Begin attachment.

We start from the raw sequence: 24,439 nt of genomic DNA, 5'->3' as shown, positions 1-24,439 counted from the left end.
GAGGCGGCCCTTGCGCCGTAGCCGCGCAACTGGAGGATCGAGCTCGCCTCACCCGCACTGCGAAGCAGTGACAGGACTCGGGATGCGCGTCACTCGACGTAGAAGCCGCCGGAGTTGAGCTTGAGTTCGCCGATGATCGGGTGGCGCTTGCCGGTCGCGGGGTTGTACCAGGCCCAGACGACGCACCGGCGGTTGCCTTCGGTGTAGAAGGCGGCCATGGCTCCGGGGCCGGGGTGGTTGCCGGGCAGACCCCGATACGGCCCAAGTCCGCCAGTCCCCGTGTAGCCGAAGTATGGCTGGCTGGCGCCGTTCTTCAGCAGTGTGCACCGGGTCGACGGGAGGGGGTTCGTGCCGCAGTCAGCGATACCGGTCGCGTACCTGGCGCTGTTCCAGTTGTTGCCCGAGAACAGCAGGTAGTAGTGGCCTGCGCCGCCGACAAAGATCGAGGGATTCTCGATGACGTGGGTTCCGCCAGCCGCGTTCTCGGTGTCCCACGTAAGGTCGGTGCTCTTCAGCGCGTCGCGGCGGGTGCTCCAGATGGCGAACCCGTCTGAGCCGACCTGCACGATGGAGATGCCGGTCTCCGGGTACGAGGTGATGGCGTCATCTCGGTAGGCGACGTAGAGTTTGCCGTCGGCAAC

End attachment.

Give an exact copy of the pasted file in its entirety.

We start from the raw sequence: 24,439 nt of genomic DNA, 5'->3' as shown, positions 1-24,439 counted from the left end.
GAGGCGGCCCTTGCGCCGTAGCCGCGCAACTGGAGGATCGAGCTCGCCTCACCCGCACTGCGAAGCAGTGACAGGACTCGGGATGCGCGTCACTCGACGTAGAAGCCGCCGGAGTTGAGCTTGAGTTCGCCGATGATCGGGTGGCGCTTGCCGGTCGCGGGGTTGTACCAGGCCCAGACGACGCACCGGCGGTTGCCTTCGGTGTAGAAGGCGGCCATGGCTCCGGGGCCGGGGTGGTTGCCGGGCAGACCCCGATACGGCCCAAGTCCGCCAGTCCCCGTGTAGCCGAAGTATGGCTGGCTGGCGCCGTTCTTCAGCAGTGTGCACCGGGTCGACGGGAGGGGGTTCGTGCCGCAGTCAGCGATACCGGTCGCGTACCTGGCGCTGTTCCAGTTGTTGCCCGAGAACAGCAGGTAGTAGTGGCCTGCGCCGCCGACAAAGATCGAGGGATTCTCGATGACGTGGGTTCCGCCAGCCGCGTTCTCGGTGTCCCACGTAAGGTCGGTGCTCTTCAGCGCGTCGCGGCGGGTGCTCCAGATGGCGAACCCGTCTGAGCCGACCTGCACGATGGAGATGCCGGTCTCCGGGTACGAGGTGATGGCGTCATCTCGGTAGGCGACGTAGAGTTTGCCGTCGGCAAC